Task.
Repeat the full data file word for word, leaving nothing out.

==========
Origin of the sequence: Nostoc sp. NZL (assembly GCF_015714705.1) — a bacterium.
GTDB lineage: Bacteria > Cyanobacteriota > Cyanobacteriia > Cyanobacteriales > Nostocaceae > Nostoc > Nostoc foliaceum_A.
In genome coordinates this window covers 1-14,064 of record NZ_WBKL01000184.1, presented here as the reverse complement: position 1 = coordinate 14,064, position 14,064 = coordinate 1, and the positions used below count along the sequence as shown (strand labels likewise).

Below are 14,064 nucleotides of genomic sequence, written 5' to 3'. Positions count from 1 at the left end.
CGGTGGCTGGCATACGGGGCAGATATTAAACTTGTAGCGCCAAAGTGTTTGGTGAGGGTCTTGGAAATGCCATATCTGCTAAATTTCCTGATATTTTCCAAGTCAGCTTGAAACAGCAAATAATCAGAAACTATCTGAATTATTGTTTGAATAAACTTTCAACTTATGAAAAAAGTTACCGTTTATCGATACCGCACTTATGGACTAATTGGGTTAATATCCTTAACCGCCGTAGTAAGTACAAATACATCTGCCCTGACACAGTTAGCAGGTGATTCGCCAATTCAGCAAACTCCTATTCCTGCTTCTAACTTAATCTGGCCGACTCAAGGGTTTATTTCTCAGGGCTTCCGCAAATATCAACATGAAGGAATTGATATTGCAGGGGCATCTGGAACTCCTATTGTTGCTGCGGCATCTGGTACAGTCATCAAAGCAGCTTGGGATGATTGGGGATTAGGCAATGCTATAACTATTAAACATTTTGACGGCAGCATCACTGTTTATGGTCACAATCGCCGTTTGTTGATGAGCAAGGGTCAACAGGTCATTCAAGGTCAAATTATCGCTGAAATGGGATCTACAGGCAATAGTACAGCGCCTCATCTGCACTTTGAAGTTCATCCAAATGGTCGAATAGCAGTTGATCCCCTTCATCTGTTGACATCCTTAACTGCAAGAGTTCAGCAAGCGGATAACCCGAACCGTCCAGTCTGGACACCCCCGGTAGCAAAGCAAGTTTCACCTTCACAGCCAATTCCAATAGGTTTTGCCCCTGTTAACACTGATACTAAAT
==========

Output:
Origin of the sequence: Nostoc sp. NZL (assembly GCF_015714705.1) — a bacterium.
GTDB lineage: Bacteria > Cyanobacteriota > Cyanobacteriia > Cyanobacteriales > Nostocaceae > Nostoc > Nostoc foliaceum_A.
In genome coordinates this window covers 1-14,064 of record NZ_WBKL01000184.1, presented here as the reverse complement: position 1 = coordinate 14,064, position 14,064 = coordinate 1, and the positions used below count along the sequence as shown (strand labels likewise).

Below are 14,064 nucleotides of genomic sequence, written 5' to 3'. Positions count from 1 at the left end.
CGGTGGCTGGCATACGGGGCAGATATTAAACTTGTAGCGCCAAAGTGTTTGGTGAGGGTCTTGGAAATGCCATATCTGCTAAATTTCCTGATATTTTCCAAGTCAGCTTGAAACAGCAAATAATCAGAAACTATCTGAATTATTGTTTGAATAAACTTTCAACTTATGAAAAAAGTTACCGTTTATCGATACCGCACTTATGGACTAATTGGGTTAATATCCTTAACCGCCGTAGTAAGTACAAATACATCTGCCCTGACACAGTTAGCAGGTGATTCGCCAATTCAGCAAACTCCTATTCCTGCTTCTAACTTAATCTGGCCGACTCAAGGGTTTATTTCTCAGGGCTTCCGCAAATATCAACATGAAGGAATTGATATTGCAGGGGCATCTGGAACTCCTATTGTTGCTGCGGCATCTGGTACAGTCATCAAAGCAGCTTGGGATGATTGGGGATTAGGCAATGCTATAACTATTAAACATTTTGACGGCAGCATCACTGTTTATGGTCACAATCGCCGTTTGTTGATGAGCAAGGGTCAACAGGTCATTCAAGGTCAAATTATCGCTGAAATGGGATCTACAGGCAATAGTACAGCGCCTCATCTGCACTTTGAAGTTCATCCAAATGGTCGAATAGCAGTTGATCCCCTTCATCTGTTGACATCCTTAACTGCAAGAGTTCAGCAAGCGGATAACCCGAACCGTCCAGTCTGGACACCCCCGGTAGCAAAGCAAGTTTCACCTTCACAGCCAATTCCAATAGGTTTTGCCCCTGTTAACACTGATACTAAAT